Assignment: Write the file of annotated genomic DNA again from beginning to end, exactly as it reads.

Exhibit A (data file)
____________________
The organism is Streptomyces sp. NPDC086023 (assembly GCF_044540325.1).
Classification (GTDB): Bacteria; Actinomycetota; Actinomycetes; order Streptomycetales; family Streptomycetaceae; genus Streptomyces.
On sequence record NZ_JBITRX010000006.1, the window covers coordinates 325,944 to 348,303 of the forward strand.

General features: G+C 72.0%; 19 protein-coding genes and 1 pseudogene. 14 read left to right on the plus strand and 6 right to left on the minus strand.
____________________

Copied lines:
The organism is Streptomyces sp. NPDC086023 (assembly GCF_044540325.1).
Classification (GTDB): Bacteria; Actinomycetota; Actinomycetes; order Streptomycetales; family Streptomycetaceae; genus Streptomyces.
On sequence record NZ_JBITRX010000006.1, the window covers coordinates 325,944 to 348,303 of the forward strand.

General features: G+C 72.0%; 19 protein-coding genes and 1 pseudogene. 14 read left to right on the plus strand and 6 right to left on the minus strand.